US Civil Procedure/Introduction
Most law school students learn the Federal Rules of Civil Procedure which have been adopted in their entirety by many States, although a significant number US states (including California, New York and Pennsylvania) have distinctively different Rules of Civil Procedure. Even if the text of the Federal Rules of Civil Procedure is not adopted in its entirety by a state, the state may end up using the same numbering system. Even though the Federal Rules allow lawyers to easily adapt to practice in new jurisdictions, it is important to read the local rules of civil procedure.
Most law schools teach civil procedure by teaching the concept of jurisdiction before teaching the technical rules.
Wikibooks asks for discussion of this topic, but there really isn't much to discuss. Civil Procedure, or CivPro as it's known to law students, simply describes the process by which civil (not criminal, that's a different set of rules) cases are brought into the court system and how they are handled procedurally once they are in the system. CivPro gives detailed rules for such issues as how to start a law case, what sort of notice you must give to the other party and how, how to tell the judge that you want him or her to do something, what information you are entitled to get from the other party or parties and how to do it (the process called discovery), how to conduct civil trials, and the like.
A civil case is one in which one party or group of parties, usually not the government, sues another party or group of parties claiming they did or were about to do something wrong. The wrongs sued about are generally in three categories: tort, contract, and other.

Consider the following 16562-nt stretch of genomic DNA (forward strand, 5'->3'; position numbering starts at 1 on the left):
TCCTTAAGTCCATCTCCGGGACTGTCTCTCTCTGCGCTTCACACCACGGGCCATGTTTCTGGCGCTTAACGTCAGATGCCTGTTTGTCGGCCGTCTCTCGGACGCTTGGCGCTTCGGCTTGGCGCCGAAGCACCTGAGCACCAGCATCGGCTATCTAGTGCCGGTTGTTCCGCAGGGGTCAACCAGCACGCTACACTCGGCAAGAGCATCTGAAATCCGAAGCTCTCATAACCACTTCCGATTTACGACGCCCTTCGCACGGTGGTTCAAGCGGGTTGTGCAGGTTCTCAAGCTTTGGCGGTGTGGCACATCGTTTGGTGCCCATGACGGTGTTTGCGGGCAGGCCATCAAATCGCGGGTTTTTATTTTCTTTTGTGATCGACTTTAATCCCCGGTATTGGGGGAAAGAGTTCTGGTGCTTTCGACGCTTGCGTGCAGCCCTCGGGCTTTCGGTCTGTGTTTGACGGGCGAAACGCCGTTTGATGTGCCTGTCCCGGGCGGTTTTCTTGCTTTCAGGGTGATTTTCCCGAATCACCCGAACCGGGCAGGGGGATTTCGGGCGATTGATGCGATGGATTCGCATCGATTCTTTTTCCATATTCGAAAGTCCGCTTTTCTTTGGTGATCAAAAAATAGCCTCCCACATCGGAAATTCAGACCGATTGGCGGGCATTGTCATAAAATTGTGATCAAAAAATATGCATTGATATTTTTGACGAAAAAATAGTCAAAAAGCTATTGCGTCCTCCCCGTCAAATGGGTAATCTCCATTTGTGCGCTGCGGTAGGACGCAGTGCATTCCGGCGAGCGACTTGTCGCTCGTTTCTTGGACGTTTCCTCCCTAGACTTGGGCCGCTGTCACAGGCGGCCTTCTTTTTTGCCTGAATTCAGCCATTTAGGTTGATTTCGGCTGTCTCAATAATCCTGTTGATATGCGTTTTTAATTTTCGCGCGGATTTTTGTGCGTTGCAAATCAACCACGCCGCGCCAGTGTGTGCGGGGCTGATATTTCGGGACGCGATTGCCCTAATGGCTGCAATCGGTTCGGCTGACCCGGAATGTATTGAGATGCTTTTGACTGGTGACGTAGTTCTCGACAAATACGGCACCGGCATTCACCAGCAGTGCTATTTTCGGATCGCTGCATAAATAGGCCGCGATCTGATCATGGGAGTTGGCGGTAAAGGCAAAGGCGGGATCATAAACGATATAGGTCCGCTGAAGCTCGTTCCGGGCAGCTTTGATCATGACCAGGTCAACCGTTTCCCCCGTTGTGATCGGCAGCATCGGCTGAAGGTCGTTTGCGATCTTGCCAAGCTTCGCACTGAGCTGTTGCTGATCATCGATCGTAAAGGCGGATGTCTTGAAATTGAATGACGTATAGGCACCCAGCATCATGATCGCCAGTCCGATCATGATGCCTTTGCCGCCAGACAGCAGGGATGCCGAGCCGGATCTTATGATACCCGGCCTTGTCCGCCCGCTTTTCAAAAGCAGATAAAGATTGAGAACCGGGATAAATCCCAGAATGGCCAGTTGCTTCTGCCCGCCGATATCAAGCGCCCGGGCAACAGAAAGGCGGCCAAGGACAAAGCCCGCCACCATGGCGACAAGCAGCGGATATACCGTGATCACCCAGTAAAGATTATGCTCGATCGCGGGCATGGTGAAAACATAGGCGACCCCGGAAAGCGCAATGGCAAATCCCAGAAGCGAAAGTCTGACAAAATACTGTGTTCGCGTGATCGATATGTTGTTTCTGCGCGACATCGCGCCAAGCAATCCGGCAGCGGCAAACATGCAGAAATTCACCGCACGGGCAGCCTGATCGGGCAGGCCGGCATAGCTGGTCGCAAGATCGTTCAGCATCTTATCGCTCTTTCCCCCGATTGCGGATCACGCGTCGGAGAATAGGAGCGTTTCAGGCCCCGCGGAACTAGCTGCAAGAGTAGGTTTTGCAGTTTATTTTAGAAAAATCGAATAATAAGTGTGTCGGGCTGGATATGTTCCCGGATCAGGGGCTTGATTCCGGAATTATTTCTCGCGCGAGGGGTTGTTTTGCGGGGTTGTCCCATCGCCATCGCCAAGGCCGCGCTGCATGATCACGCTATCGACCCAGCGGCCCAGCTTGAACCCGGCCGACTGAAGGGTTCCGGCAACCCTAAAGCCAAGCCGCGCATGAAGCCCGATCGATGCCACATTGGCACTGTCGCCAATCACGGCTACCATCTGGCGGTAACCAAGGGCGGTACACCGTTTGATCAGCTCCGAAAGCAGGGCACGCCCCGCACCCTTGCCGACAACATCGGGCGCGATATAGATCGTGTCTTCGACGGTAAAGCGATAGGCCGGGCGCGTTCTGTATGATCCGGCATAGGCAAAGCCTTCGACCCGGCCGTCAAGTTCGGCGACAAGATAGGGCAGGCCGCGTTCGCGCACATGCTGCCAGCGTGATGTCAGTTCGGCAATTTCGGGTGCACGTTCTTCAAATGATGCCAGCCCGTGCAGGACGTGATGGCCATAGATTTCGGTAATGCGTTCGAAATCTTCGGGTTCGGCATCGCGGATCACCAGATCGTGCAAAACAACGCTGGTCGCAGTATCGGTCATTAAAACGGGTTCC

Contract actions are, as the term suggests, about enforcing (or not enforcing) contracts. Often these are written contracts, but oral contracts are perfectly legal and enforceable IF the court can decide exactly what the terms agreed on were: the problem with oral contracts is not whether they are enforceable, but what the actual contract was, since usually party A says one thing and party B says another.
Tort actions seek redress for some wrong done by another person (legally a person includes corporations, governments, etc.) Tort claims can range widely, from suing over damages from a dog bite, to auto accidents, to a branch from your tree falling on my roof, to your borrowing my lawnmower and not returning it. Almost any civil harm you can think of, including asking the court to award you millions of dollars because a business temporarily lost a pair of your pants. Don't laugh, it happened.
The civil courts also deal with many sorts of cases which are neither contract nor tort. The list is almost endless, but it includes such things as divorces, paternity cases, landlord-tenant disputes, probate (estate settlement, guardianship and conservatorship issues), ordering a parent to allow a child to undergo necessary medical treatment which the parent is resisting, injunctions (asking the court to order someone to stop doing something they are doing or not to do something they plan to do), and on and on.
Basically, any action that isn't the government bringing criminal charges against a person is a civil action.
The Rules of Civil Procedure, by the way, are only one of the sets of rules that govern the practice of law. Most states in the U.S. (maybe all except Louisiana) have numerous sets of rules which govern, for example, their criminal, their appellate courts, and their business operations, with general rules applicable to all situations, and many other collections of rules. And most local courts even have their own sets of rules which supplement state rules.